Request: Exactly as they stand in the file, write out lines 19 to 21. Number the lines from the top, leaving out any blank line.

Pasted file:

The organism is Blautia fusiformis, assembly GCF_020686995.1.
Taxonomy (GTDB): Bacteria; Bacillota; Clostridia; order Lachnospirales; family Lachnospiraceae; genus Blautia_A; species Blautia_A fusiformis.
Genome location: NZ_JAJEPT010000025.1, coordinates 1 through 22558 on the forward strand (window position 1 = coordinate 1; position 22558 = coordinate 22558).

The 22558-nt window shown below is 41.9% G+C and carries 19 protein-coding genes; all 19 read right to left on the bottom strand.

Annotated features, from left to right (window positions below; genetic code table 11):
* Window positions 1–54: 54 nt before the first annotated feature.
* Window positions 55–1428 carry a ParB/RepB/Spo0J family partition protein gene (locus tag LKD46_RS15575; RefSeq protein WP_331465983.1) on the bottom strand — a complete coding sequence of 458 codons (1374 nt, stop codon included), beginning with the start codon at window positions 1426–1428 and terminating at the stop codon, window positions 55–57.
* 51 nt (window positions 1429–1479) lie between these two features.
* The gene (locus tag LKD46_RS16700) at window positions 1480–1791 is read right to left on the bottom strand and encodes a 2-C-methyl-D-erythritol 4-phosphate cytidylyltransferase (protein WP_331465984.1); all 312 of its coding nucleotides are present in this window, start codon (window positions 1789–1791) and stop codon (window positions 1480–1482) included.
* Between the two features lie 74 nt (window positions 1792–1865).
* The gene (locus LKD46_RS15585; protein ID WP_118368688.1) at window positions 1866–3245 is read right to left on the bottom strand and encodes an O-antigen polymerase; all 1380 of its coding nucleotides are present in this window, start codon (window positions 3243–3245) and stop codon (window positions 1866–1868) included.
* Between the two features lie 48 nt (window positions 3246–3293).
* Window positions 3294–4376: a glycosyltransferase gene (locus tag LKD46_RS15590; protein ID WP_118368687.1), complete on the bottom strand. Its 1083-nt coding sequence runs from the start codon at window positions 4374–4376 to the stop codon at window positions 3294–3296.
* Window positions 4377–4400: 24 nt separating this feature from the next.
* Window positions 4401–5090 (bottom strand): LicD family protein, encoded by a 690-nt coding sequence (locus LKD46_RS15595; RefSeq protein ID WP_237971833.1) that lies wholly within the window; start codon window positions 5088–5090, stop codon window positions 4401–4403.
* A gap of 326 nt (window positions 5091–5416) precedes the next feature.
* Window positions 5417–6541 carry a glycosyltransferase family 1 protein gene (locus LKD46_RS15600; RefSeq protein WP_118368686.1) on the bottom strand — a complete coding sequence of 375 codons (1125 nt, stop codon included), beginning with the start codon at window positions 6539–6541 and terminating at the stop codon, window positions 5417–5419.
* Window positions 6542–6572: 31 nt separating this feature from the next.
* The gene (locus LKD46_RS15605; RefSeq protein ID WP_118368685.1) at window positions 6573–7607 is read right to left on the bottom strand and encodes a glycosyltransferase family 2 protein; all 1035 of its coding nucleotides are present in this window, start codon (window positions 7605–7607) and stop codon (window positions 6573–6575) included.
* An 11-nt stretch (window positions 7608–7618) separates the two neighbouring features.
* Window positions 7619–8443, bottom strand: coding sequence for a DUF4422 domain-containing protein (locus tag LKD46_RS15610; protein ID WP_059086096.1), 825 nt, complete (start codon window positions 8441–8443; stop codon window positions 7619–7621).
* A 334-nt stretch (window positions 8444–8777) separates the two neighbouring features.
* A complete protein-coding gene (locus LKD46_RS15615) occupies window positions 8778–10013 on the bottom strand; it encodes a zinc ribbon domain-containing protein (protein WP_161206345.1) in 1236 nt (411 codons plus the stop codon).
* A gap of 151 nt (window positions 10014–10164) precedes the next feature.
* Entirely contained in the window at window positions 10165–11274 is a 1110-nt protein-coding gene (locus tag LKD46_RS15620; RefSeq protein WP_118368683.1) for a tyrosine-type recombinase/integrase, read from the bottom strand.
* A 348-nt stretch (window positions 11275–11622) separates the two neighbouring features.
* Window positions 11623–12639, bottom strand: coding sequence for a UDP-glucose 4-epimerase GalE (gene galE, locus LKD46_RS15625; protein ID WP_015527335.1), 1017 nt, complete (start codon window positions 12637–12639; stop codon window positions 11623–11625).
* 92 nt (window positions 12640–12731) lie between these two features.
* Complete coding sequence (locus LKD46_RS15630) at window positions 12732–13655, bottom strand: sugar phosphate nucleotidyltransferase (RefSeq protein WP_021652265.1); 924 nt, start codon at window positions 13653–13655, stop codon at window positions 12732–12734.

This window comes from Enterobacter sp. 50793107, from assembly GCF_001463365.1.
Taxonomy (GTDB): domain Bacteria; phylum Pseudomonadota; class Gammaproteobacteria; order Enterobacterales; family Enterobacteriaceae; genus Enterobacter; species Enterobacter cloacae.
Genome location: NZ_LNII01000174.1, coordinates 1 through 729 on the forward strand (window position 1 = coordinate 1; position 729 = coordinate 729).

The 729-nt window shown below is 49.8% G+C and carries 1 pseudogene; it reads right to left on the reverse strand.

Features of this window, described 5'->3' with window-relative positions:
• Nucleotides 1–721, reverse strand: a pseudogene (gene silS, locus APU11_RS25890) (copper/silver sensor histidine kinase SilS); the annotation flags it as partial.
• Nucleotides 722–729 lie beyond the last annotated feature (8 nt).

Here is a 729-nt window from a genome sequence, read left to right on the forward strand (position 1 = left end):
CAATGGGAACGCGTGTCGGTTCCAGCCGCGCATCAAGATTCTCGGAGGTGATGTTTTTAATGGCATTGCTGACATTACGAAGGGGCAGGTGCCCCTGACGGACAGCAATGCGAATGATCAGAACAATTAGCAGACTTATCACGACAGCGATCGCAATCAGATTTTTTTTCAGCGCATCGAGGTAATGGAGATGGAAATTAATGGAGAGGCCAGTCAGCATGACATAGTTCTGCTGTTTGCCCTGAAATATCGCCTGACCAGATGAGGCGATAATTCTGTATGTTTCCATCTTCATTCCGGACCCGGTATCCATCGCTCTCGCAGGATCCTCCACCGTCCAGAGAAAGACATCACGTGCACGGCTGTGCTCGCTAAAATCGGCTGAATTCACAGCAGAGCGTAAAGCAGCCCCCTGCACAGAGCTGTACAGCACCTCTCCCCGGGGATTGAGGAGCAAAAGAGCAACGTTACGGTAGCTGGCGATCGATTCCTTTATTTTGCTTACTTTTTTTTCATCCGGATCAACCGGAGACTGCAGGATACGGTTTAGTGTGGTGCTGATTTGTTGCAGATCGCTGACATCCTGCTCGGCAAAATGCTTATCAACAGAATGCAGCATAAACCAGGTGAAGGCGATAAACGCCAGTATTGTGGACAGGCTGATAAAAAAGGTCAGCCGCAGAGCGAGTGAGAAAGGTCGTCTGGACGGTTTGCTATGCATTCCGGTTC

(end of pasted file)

* The gene (locus LKD46_RS15605; RefSeq protein ID WP_118368685.1) at window positions 6573–7607 is read right to left on the bottom strand and encodes a glycosyltransferase family 2 protein; all 1035 of its coding nucleotides are present in this window, start codon (window positions 7605–7607) and stop codon (window positions 6573–6575) included.
* An 11-nt stretch (window positions 7608–7618) separates the two neighbouring features.
* Window positions 7619–8443, bottom strand: coding sequence for a DUF4422 domain-containing protein (locus tag LKD46_RS15610; protein ID WP_059086096.1), 825 nt, complete (start codon window positions 8441–8443; stop codon window positions 7619–7621).